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Women's health has been a point of much controversy in the ongoing health care debate. Federal funding for abortion is already illegal in most cases, but many abortion rights opponents want to permanently block Planned Parenthood from getting federal dollars for services like contraception. That's Medicaid money. Maternity care gets a lot less attention, though it's also a critical part of Medicaid. And as NPR's Sarah McCammon reports, it turns out anti-abortion rights groups also rely on Medicaid to help low-income pregnant women.
SARAH MCCAMMON, BYLINE: When Taylor Merendo moved to Indiana two years ago fleeing an abusive spouse, she needed help.
TAYLOR MERENDO: I was six months pregnant. And at that point in time, I really didn't have a stable place to live.
MCCAMMON: That's where the Hannah Center in Bloomington stepped in. It's what's known as a crisis pregnancy center, where women are counseled against abortion and often get help after their babies are born. Executive director Tina Tuley-Lampke says many low-income women come in believing they need to have an abortion, and she tries to persuade them otherwise.
TINA TULEY-LAMPKE: Because for many women, it's not truly a choice when they feel like they don't have any other options.
MCCAMMON: The nonprofit housed Merendo for about a year in its maternity home and helped her apply for Medicaid in Indiana. Low-income pregnant women qualify automatically, though exact income requirements vary from state to state.
UNIDENTIFIED BOY: (Laughter).
MCCAMMON: Now 21, Merendo is caring for her 19-month-old son and training to become a nursing assistant.
MERENDO: I love you.
MCCAMMON: She says she never wanted an abortion, but she couldn't have paid for her prenatal visits.
MERENDO: And then the delivery alone, if Medicaid wouldn't have paid for it, it would have been thousands of dollars. And being a single mother, you really just can't pay for that.
MCCAMMON: A lot of women can't. For pregnant women in the United States, Medicaid is less a safety net than a building block of the maternity care system. Dr. Hal Lawrence is with the American College of Obstetricians and Gynecologists.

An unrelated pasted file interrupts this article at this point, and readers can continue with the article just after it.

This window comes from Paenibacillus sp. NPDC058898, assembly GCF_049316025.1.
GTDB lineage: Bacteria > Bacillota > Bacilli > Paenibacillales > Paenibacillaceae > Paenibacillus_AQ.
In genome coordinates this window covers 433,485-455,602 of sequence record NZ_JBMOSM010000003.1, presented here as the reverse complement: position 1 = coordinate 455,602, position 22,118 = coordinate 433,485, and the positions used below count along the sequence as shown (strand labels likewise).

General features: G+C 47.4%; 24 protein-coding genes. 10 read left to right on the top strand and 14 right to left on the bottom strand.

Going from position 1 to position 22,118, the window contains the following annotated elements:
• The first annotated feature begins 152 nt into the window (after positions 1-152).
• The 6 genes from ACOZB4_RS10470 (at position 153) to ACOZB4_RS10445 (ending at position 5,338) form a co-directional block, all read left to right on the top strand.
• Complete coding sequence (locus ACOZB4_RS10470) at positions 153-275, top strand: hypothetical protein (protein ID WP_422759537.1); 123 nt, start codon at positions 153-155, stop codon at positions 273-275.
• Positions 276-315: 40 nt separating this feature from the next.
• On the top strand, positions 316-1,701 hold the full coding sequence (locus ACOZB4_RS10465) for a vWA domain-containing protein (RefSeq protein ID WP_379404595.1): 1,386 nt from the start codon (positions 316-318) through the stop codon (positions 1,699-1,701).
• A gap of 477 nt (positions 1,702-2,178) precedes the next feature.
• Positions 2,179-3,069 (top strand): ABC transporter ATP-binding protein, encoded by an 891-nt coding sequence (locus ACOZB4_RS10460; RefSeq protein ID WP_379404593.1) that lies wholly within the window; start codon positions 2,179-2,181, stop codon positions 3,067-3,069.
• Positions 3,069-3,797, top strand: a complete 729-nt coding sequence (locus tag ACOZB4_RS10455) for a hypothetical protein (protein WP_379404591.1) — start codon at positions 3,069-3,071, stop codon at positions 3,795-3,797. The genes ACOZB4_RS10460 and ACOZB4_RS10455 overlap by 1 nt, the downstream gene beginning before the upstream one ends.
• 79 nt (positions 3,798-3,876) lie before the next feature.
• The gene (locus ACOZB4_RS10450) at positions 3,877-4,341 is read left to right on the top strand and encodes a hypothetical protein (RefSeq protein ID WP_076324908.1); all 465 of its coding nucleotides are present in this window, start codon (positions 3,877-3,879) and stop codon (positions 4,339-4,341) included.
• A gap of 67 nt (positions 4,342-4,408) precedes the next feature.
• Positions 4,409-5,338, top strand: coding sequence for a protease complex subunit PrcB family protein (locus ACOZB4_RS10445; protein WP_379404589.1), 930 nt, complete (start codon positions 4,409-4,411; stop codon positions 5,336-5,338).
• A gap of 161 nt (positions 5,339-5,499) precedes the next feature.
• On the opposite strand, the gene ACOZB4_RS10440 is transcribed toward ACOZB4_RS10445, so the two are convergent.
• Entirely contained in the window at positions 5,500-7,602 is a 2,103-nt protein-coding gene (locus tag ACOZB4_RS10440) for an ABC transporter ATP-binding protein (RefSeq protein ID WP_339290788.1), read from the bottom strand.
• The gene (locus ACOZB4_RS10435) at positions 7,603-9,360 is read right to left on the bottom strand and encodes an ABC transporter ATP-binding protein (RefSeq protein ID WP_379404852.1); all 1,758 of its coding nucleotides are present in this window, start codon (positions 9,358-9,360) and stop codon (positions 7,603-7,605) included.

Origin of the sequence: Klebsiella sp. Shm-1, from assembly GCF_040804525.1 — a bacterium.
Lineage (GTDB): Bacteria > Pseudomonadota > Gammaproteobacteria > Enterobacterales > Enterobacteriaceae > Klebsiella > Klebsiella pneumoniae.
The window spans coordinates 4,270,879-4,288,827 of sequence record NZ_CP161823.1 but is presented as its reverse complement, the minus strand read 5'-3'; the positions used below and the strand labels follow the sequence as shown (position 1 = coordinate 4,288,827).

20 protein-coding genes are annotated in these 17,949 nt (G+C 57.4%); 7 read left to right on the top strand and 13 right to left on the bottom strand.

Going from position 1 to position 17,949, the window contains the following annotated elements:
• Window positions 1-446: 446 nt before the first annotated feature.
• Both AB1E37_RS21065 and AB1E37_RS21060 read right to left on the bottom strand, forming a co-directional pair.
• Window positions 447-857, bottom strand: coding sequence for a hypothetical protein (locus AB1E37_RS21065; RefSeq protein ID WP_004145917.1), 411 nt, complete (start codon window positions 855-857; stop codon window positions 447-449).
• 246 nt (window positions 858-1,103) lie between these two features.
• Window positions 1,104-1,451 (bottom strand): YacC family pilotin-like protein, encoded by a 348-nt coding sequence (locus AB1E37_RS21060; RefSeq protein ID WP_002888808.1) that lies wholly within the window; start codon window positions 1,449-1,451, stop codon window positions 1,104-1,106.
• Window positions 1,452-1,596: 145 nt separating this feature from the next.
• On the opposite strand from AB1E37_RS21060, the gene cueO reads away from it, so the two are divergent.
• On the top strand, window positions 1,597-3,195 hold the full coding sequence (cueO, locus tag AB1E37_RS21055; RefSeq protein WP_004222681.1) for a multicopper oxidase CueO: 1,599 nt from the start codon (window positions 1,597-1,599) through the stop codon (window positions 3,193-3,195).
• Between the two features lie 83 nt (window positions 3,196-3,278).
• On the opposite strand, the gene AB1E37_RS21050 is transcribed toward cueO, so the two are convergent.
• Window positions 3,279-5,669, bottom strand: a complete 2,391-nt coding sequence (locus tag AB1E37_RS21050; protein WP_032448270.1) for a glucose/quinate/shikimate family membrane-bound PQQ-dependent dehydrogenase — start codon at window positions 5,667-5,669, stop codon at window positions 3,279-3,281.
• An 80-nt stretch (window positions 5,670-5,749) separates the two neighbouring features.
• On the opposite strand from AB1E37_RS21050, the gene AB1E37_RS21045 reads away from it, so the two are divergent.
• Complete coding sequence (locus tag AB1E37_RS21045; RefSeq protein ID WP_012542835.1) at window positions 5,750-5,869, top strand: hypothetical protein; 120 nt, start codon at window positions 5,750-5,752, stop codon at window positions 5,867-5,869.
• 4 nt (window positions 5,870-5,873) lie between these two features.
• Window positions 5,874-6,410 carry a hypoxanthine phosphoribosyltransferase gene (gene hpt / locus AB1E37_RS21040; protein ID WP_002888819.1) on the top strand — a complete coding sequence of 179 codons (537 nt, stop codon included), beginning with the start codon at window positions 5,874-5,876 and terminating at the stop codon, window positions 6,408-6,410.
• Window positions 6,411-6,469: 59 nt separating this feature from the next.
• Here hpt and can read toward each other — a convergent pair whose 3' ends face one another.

HAL LAWRENCE: There are 4.3 million births in this country. So over 2 million of those births are covered by Medicaid.
MCCAMMON: That's close to half. And for the Hannah Center in Bloomington, it's at least 90 percent. Directors of several similar organizations interviewed by NPR indicated that most of their clients also end up receiving Medicaid. An NPR review found at least two dozen such centers advertising online that they offer Medicaid referrals or enrollment assistance.
ANDREA KRAZEISE: Oh, yeah, I mean, that's a primary service that every pregnancy center offers, is the proof of pregnancy.
MCCAMMON: Andrea Krazeise runs the Pregnancy Center of Sanford near Orlando. Without Medicaid, she says, many of her clients wouldn't see a doctor until the very end of the pregnancy.
KRAZEISE: So I think that's what would happen, is that she would go to the emergency room or she would have no care. And then when she starts to - you know, her water breaks and she's about to go into labor, then she'll be in the emergency room.
MCCAMMON: At ACCESS Pregnancy and Referral Centers in Metairie, La., Michelle Black works with clients like little Haven Lang and her mom Tara, whose delivery earlier this year was covered by Medicaid. Medicaid has been targeted for cuts under recent Republican proposals in Congress. Black worries that could in turn push states to slash reimbursements to physicians. She says that would hurt the maternity clinic her organization also runs and make it harder for pregnant women to find doctors.
MICHELLE BLACK: I mean, it's a major concern. We've actually seen fluctuations in the amount of money that we get reimbursed through the clinic, and I know that doctor offices are seeing that as well. So in some cases, you know, people who have accepted Medicaid in the past aren't because the reimbursements have shrunk.
MCCAMMON: Back in Indiana, Tina Tuley-Lampke says she's occasionally caught flak from her conservative Christian donors for helping women enroll in government services. But she says she's seen several women decide to continue their pregnancies after learning their medical care would be provided.
TULEY-LAMPKE: Sometimes simply explaining to them we can help them through the process of obtaining Medicaid is all it takes for them to realize, you know, I can do this. I can be a mom. And so it is very ironic to me that people who are pro-life would not also be pro-Medicaid.
MCCAMMON: And she says after pregnant women get this basic health care, they can then focus on things like their education and career. Sarah McCammon, NPR News.
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